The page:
Monroe was back to solid backstage musical ground with Walter Lang’s big budget spectacular There’s No Business Like Show Business (1954) built on music by the legendary Irving Berlin.  This time she shares the screen with no less than Monroe involved with the singing/dancing/acting Donahue family (played by Ethel Merman, Donald O’Connor, Dan Dailey, Johnnie Ray and Mitzi Gaynor) in a film that tends to deconstruct the Film Musical somewhat like the 1954 Cukor A Star Is born with Judy Garland and Stanley Donen’s Singing In The Rain (1953) in the way it shows what it is playing straight.


It is not as dark a film, though it has a few dark moments for the sake of melodrama, but it is also a salute to show business and that business’ past as new entertainment media (film and the then-new TV medium) were arriving, so it goes out of its way to celebrate many aspects of the traditional while still showing it in a knowing way as something from the past that might not always be that of the future.


The result is a film with some corny moments, but some great dance and song moments by some of the greatest such talents in the industry’s history and it meshes very well thanks in part to Lang’s directing.  This is yet another film that further benefits form the upgrade to Blu-ray.



Fox followed that hit up with another great comedy by Billy Wilder, The Seven Year Itch (1955) which Wilder made from his own hit stage play.  Tom Ewell played Richard Sherman on stage and does in this film which includes Monroe’s classic wind-up-her-skirt moment and is the most challenging of her comedy works.  Sherman has sent his son and wife off on vacation, but a sexy woman (Monroe) lives up stairs, causing him to have a major interest in her and revived interest in seeing any other woman besides his wife.

The film is then a series of incidents of her interrupting him and him spying on her, which also leads to outdoor antics, but it has been argued that maybe he is imagining her to some extent.  Is she really there at all?  Is she there, but he is imagining most of the encounters to satisfy his own needs and dreams unfulfilled?  There is much sexual innuendo defying the last years of the Hays Code and Monroe is very effective as the mystery woman and neighbor so many men wish would move into their building.  It is also one of Wilder’s best comedies, even rivaling Some Like It Hot (1959) also included in this set.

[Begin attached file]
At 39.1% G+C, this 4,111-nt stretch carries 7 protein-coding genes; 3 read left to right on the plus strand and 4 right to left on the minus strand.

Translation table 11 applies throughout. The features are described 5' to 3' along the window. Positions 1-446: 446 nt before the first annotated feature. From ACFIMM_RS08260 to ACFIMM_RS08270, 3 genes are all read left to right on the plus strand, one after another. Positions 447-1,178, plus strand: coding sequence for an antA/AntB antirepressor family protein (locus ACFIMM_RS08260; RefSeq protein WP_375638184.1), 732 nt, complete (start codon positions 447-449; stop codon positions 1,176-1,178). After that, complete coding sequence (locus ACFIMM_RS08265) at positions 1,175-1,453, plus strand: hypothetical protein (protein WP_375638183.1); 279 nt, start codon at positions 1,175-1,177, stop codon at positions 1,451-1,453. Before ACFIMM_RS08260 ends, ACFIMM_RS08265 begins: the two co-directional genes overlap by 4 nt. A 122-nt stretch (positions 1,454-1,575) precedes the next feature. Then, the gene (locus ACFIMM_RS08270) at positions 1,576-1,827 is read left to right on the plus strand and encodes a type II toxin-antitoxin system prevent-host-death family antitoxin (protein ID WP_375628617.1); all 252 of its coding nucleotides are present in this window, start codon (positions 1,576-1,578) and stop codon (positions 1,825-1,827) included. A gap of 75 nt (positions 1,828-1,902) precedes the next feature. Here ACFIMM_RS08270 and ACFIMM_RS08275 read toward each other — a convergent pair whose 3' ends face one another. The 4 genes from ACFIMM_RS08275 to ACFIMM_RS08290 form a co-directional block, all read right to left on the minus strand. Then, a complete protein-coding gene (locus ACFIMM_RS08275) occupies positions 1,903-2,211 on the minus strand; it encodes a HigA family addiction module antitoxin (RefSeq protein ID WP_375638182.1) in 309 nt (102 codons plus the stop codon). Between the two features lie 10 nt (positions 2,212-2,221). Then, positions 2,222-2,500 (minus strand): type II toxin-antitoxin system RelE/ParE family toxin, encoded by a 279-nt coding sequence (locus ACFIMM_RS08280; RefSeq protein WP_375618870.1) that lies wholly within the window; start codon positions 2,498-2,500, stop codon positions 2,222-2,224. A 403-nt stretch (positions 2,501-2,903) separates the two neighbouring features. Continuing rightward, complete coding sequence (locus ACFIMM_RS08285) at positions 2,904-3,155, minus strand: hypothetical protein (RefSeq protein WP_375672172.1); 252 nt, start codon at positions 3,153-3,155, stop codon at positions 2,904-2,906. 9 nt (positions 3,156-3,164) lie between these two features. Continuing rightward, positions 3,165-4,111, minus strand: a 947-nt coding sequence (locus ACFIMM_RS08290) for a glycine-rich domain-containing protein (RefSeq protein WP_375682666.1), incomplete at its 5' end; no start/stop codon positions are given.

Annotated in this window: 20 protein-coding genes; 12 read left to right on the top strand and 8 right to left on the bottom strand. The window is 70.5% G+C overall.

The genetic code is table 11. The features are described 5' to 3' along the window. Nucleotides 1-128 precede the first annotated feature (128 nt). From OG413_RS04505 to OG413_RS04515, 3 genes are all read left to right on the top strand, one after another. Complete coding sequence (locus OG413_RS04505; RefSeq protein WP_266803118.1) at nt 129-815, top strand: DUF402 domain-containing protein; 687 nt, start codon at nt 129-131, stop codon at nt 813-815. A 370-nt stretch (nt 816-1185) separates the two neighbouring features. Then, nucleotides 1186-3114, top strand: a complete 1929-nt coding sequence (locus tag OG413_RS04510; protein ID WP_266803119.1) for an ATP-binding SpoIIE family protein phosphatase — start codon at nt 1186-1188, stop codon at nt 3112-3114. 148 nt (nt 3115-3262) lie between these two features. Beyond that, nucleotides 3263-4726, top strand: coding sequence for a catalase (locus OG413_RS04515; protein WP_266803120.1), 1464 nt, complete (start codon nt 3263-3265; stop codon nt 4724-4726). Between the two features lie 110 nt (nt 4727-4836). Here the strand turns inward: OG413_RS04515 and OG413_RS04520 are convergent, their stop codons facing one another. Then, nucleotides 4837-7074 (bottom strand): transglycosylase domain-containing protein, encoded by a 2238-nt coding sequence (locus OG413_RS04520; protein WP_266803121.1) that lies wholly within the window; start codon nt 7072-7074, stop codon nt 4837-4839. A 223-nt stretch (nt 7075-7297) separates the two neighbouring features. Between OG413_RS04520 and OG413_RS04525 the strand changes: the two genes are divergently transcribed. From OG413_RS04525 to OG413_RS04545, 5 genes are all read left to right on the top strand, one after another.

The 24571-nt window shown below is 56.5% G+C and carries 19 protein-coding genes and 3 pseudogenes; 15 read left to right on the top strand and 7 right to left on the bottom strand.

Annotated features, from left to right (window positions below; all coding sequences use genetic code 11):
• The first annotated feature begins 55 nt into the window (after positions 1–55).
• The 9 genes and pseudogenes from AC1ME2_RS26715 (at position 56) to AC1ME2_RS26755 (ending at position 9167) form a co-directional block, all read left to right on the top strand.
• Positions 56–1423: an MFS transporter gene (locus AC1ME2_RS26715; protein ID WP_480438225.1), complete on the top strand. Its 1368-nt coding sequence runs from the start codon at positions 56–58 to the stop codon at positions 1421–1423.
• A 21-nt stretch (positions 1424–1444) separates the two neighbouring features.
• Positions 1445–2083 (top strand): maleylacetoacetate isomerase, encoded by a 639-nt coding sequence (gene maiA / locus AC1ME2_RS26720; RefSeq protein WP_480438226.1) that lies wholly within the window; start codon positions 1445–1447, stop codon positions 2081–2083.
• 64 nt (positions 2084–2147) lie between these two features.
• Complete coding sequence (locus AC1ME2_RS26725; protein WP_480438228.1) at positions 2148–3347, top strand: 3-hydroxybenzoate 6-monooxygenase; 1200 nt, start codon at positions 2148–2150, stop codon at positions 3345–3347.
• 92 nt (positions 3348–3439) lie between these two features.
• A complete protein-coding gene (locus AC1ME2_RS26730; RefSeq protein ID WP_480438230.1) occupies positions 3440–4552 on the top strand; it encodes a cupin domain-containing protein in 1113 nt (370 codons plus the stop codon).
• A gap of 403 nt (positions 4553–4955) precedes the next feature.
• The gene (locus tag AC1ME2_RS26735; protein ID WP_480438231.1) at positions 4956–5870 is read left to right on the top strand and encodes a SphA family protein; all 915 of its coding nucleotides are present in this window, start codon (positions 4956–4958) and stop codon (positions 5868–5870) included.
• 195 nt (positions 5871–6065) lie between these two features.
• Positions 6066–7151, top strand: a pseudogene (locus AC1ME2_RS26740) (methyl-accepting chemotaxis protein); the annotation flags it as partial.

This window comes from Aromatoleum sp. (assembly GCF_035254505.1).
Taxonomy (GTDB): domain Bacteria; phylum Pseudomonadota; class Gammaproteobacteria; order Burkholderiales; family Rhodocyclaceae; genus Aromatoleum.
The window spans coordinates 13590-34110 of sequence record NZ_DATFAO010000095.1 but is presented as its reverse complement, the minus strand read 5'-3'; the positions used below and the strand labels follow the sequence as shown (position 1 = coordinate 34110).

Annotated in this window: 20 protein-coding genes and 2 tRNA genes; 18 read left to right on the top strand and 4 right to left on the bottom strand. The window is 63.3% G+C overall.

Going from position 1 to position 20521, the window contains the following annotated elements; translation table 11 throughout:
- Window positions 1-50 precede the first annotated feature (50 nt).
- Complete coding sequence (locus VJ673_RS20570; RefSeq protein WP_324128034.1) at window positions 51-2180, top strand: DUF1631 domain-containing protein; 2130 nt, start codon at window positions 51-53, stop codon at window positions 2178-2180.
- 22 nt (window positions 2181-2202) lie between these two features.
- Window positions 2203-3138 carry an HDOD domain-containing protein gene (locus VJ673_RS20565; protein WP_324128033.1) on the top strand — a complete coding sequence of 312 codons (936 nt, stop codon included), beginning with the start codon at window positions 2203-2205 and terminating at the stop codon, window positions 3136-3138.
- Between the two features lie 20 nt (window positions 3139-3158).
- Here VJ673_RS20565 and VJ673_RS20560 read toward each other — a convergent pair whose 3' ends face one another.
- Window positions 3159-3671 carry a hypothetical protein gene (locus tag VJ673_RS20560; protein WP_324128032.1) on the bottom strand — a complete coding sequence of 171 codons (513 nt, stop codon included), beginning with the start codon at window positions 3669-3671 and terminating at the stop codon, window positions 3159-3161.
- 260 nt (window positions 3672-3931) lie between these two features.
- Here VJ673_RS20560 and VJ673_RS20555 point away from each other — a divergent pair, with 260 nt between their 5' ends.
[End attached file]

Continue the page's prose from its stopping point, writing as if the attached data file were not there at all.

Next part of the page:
Sonny Tuffs, Evelyn Keyes, Oskar Homolka and Carolyn Jones are among the fine supporting cast.



We have previously reviewed the last two films, the only black and white entries and the only titles from MGM, as singles.  Here is that text repeated:


Some Like It Hot is a funny film, though I never thought it was the laugh riot some people did, it is a classic because of its daring dealings with sexual identity and beyond the comedy we see the clashings of various worlds (the arts versus criminals, rich versus poor, male versus female, serious versus funny, progressive versus dead-end, young versus old, happy versus miserable) that find interplay in ways only Wilder and co-writer I.A.L. Diamond could.  Monroe gives one of the best performances of her career, Tony Curtis gets one of his most challenging and Jack Lemmon shows what a comic genius he could be.  George Raft, Pat O’Brien and Joe E, Brown also star.  Extras include an Original Theatrical Trailer, Virtual Hall Of Memories, Nostalgic Look Back documentary, two featurettes (The Legacy Of Some Like It Hot, Memories From The Sweet Sues) and feature length audio commentary track including a Curtis interview, archival Lemmon interview, Paul Diamond (I.A.L. Diamonds’ son), Lowell Ganz and Babaloo Mandel.


The Misfits (1961) was the last film of Clark Gable and Monroe, both of whom were not in their best of health and are joined by Montgomery Cliff, Eli Wallach and Thelma Ritter in this Arthur Miller (who was married to Monroe at the time) in this contemporary Western about the lives of a group of friends (or something like that) whom all think in the short term and are not as happy as they could be.  It has a narrative, but also wants to be profound, so Miller and Huston are trying to be writerly and readerly at the same time, resulting in a film that can be interesting, but also uneven at times.  After Monroe and Gable were gone, it became a surreal curio as a result, sometimes losing its content for viewers, but it is interesting in the way Hud, Last Picture Show and Brokeback Mountain are, all visiting the West (or the South) now and seeing the tail end of was is promise lost.  A trailer is the only extra.”